I feel that I am the wiser for it. I'm kind of glad I didn't get a design job right out of school because I have seen and talked to old classmates and seen their work with haste (for fear of finding out that they are Superdesigner now) but have mostly found out that they have been stunted a bit. They do work 'round the clock but ask them to talk about their work (which is bettering slowly) and they still sound like we're back in Intermediate Graphic Design/Viscom 3001. Would I have attained a full-time position I might not have had the time to read as much as I have and experiment and develop.

Currently, I am remaking myself through portfolio form and exercising those truths that I've learned and renouncing those that I've unlearned since school let out. In short it will be my second and first coming all at once, and it will be fierce.

“Whatever satisfies the soul is truth.”

— Walt Whitman

On Aug.27.2004 at 12:28 PM
Armin’s comment is:

> As a designer, share your do-it-yourself experiences, regrets, or ambitions.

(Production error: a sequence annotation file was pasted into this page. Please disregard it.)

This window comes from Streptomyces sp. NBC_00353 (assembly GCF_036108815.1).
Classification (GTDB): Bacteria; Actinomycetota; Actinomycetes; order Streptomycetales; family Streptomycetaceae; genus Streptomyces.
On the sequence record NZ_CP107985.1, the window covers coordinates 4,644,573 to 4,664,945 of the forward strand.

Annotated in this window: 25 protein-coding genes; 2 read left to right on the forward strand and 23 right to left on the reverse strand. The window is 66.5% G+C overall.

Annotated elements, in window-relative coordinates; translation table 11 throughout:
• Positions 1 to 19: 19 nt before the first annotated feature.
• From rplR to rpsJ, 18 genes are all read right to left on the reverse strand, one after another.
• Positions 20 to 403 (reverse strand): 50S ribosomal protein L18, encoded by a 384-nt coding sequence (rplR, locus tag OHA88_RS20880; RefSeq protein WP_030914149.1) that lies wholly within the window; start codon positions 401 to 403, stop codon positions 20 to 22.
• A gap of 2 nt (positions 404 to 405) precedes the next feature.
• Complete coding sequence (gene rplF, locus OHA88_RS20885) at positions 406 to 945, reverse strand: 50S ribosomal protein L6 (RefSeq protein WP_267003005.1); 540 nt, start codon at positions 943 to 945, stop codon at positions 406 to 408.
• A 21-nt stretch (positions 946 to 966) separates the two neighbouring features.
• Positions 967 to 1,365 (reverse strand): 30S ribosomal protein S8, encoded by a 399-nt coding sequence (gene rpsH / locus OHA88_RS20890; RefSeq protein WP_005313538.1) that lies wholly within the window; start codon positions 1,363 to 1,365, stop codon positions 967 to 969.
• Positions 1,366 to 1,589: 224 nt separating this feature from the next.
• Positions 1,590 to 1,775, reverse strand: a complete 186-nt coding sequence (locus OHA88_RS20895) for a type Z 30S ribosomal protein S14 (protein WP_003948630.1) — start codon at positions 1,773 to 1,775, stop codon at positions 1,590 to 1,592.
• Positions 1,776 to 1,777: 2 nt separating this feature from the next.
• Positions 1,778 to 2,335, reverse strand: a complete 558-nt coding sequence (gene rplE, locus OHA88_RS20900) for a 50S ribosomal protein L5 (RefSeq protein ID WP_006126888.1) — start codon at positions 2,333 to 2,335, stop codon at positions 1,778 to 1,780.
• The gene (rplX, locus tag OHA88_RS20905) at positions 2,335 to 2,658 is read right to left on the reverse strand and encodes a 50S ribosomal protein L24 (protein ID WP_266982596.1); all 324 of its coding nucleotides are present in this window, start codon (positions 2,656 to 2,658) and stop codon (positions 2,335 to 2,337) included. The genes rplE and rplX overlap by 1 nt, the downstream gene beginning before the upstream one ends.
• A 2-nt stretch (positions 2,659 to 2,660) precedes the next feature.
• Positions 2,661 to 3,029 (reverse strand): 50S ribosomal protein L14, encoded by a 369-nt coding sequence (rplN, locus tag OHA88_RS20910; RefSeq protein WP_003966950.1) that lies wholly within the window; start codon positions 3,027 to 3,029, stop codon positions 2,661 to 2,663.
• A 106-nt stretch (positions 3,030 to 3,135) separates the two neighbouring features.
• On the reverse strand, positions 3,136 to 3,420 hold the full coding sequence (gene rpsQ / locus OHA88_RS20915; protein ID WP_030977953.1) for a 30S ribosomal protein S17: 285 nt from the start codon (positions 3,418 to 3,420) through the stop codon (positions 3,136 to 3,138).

In my third year of college — when I finally realized I liked design — I would select a typeface (sometimes I would download some crappy freebie font), open a 5" x 5" Illustrator or Photoshop file and just do whatever. I did some terribly silly stuff, other stuff I thought it was my gift to the human race, but most importantly, I just played. On my own, without repercussions. Sometimes I would also mock up covers of Matiz, thinking that one day they would use it. As soon as I started working I stopped doing that and now with all this Speak Up stuff it's harder to find the time but it's something that I found extremely helpful for developing my own visual language and seeing what works, what doesn't, etc.

One of the things I really enjoyed/envied/admired of Sagmeister's year off was that he took that time to play, he would do from 10:00 11:00 a CD package, from 11:00 to 1:00 he would jot down crazy ideas, etc. I think finding that time to just do is extremely important. Of course not many of us can take a year off just for that.